How Simmering Makes for Better Writing

This is me coming at my story with “fresh eyes,” which isn’t actually true since my eyes are tired. FIGURATIVELY.

Simmering doesn’t just work to effectively thicken sauce, but also, our stories! Or uh, dilute, depending on your writing objective.

As I previously mentioned on the blog, I wrote a new fiction story on Feb. 12.

However, I believe I failed to mention that doing so represented perhaps my first fiction story I’ve written since at least November 2020? Other stories I’ve written as of late or since then have been creative non-fiction or poetry.

Fiction is a rough game! I feel like I can mine my brain “easier” than I can my concoct a story out of whole cloth.

Anyhow, I let my story from Saturday simmer. I always do that. It doesn’t matter what I’m writing, I need mental separation from the thing once I “finish” the first draft. I do one rough draft and walk away. I don’t want to see it. I need to “forget” about it inasmuch as I can, so that when I come back to it, I have fresh eyes and can appropriately scrutinize its deficiencies. That’s the hope. Our brains are goofy and still might miss something!

That’s what happened moments ago. I returned to the story after about 48 hours without looking at it, or thinking about it. And whew, it’s weird how effective that strategy is for me at least.

Upon reading it again, I cut out entire sentences, changed around some words, added words to make sentences more clear and most importantly, moved around paragraphs either earlier or later in the story to help (hopefully!) with the flow of the story.

One of the items I noticed that I was glad to catch: I used the word “seem,” or its variation “seemed,” way too much. Direct language! Instead of saying my character seemed to notice something, I got rid of the seemed and just said what she noticed!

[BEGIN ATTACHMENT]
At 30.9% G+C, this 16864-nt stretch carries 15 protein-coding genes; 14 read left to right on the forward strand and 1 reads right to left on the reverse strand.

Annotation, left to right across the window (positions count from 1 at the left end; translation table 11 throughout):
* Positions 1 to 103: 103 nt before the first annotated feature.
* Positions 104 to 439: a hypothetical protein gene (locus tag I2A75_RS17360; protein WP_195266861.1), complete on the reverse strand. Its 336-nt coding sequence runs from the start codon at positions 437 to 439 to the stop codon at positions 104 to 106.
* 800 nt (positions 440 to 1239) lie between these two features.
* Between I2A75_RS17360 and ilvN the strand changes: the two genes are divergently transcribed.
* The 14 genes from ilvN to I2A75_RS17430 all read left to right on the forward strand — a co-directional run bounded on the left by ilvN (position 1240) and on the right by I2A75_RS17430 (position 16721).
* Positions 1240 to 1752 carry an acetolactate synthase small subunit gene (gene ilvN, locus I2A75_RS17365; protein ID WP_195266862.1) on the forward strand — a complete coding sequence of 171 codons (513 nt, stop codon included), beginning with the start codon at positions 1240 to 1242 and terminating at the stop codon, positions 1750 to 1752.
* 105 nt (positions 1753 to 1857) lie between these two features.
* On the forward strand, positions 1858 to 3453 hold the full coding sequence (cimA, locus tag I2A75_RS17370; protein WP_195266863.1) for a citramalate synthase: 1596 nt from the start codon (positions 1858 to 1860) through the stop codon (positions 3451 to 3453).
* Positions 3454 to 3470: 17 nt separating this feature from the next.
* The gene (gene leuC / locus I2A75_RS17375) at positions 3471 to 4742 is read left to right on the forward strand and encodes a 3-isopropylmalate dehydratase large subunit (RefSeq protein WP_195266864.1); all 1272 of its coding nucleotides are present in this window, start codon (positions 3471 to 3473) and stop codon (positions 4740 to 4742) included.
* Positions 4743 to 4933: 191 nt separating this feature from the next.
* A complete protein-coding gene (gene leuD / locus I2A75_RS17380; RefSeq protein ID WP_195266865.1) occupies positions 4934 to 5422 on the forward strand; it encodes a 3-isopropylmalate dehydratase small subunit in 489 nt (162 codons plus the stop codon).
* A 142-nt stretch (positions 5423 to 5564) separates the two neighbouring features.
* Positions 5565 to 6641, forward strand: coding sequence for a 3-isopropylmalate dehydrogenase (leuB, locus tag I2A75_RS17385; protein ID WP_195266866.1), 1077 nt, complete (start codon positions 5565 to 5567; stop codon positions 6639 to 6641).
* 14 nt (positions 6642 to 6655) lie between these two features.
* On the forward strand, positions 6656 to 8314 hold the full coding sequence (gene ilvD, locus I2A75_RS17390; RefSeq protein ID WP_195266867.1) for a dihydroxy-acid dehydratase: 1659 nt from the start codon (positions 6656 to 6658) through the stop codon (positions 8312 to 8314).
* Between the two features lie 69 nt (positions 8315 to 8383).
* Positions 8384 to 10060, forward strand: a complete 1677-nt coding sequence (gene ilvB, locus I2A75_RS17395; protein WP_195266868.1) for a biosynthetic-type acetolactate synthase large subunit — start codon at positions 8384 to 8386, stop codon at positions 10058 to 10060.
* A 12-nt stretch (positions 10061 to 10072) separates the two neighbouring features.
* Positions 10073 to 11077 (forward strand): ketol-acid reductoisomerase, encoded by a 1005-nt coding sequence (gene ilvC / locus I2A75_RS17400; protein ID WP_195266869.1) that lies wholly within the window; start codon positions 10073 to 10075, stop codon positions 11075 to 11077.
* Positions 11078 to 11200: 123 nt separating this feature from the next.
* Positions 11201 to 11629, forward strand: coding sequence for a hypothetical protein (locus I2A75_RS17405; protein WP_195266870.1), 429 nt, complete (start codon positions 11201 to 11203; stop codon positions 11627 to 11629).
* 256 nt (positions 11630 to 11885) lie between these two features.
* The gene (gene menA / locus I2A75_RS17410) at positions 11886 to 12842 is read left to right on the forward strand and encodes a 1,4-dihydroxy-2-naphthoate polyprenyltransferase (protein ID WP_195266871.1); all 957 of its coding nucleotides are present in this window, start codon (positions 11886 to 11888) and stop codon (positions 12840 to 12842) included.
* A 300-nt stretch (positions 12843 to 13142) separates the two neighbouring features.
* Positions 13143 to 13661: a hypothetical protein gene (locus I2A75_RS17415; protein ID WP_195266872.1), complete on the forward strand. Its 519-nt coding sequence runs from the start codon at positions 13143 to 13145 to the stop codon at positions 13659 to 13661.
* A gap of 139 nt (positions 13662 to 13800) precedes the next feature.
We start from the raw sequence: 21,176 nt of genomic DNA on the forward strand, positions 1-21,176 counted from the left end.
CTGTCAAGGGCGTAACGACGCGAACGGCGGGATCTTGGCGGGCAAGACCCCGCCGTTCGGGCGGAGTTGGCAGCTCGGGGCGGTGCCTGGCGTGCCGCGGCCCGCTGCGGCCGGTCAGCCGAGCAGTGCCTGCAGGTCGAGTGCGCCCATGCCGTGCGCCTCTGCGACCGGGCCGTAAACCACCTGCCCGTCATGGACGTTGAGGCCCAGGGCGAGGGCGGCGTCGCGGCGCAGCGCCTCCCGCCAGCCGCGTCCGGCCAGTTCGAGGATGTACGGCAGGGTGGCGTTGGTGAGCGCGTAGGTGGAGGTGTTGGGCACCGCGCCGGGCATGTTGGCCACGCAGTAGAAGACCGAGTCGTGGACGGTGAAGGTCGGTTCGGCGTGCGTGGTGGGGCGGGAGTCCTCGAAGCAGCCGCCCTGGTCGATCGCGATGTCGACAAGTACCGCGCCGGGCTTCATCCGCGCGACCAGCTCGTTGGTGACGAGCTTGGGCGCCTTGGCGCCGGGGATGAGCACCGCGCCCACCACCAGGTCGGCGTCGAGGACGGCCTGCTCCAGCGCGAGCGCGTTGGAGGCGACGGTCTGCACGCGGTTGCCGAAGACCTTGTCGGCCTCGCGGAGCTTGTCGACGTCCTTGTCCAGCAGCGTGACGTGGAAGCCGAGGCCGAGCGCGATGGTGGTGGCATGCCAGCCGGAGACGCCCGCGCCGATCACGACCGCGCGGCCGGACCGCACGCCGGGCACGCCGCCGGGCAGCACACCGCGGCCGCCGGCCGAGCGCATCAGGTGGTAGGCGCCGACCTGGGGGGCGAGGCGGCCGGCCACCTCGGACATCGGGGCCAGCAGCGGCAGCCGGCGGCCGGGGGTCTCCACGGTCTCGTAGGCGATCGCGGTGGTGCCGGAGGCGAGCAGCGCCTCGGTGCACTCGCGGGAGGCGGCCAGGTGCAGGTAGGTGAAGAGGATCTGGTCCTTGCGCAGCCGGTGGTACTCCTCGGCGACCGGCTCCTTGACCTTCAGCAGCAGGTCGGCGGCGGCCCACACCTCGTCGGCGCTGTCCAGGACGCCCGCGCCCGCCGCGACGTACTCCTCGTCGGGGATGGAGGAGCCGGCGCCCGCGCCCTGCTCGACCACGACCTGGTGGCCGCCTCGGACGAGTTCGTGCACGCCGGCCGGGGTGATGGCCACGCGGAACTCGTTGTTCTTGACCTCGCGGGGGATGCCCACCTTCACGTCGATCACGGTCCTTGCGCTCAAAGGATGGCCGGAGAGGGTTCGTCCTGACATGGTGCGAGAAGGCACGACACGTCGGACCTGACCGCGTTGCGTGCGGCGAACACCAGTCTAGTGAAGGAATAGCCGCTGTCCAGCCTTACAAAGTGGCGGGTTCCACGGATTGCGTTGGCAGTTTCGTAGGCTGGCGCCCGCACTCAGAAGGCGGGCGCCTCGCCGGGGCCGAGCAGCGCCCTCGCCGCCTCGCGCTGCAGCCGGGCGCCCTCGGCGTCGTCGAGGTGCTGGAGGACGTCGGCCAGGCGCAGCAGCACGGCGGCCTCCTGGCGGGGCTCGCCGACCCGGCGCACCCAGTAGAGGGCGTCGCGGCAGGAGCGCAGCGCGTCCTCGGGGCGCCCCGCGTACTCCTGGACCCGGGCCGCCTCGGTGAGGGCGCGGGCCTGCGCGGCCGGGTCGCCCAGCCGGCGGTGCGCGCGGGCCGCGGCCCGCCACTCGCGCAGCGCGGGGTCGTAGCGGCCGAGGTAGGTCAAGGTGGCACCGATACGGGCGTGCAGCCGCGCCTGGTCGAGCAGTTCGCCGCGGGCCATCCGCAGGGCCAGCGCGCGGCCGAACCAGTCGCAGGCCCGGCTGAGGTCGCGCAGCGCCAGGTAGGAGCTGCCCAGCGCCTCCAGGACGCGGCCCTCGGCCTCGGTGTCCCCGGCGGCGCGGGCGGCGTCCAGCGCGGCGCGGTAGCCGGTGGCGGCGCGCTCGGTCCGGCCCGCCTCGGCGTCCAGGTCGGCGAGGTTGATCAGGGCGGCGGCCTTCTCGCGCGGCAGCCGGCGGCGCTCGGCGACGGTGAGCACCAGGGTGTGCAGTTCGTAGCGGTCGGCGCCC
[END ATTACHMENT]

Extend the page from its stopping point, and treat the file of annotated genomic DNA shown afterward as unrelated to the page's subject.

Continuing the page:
I also have a tendency to be redundant with my words, where I’m trying to almost hold the hand of the reader too much and overexplain, if that makes sense (see?!). They know it’s cold! I’ve said it’s cold! I don’t need to put this other sentence within the context of the fact that it’s cold! They will get it, okay.

The main two things I’m looking for big picture when revising and coming back to a story after the simmering process: Does the overall story make sense and does the overall story flow?

On the former, my consideration is more the structure of the plot and the characterization. Have I written something that makes sense and is true to the character(s) within it? Is somebody going to read it and think … Wait, what?

With the latter, again with the reader in mind, does the story flow well? Readers know well-structured flow and its opposite when they see it. Are their clunky sentences disrupting the flow? Maybe sentences that are too choppy (hence, my feeling I needed to add words)? Doesn’t this paragraph make more sense up here, or down here? That sort of thing.

Eventually, though, there’s the letting go phase. I could repeat this simmering process for another year. I could let it simmer now for 48 more hours and come back to it and repeat this process, wherein I find things I’d want to change. Then I could let it simmer again; rinse and repeat.

But, yes, eventually, I have to let the story go, particularly if there’s a deadline afoot (and there is with this one!) or for my own dang sanity.

If it was a book, that process would take longer, but even then, you’d have to reach an endpoint of letting the baby go.

Does this simmering process work for you and if so, how long is your simmering process? How many revisions of a draft do you think you do?

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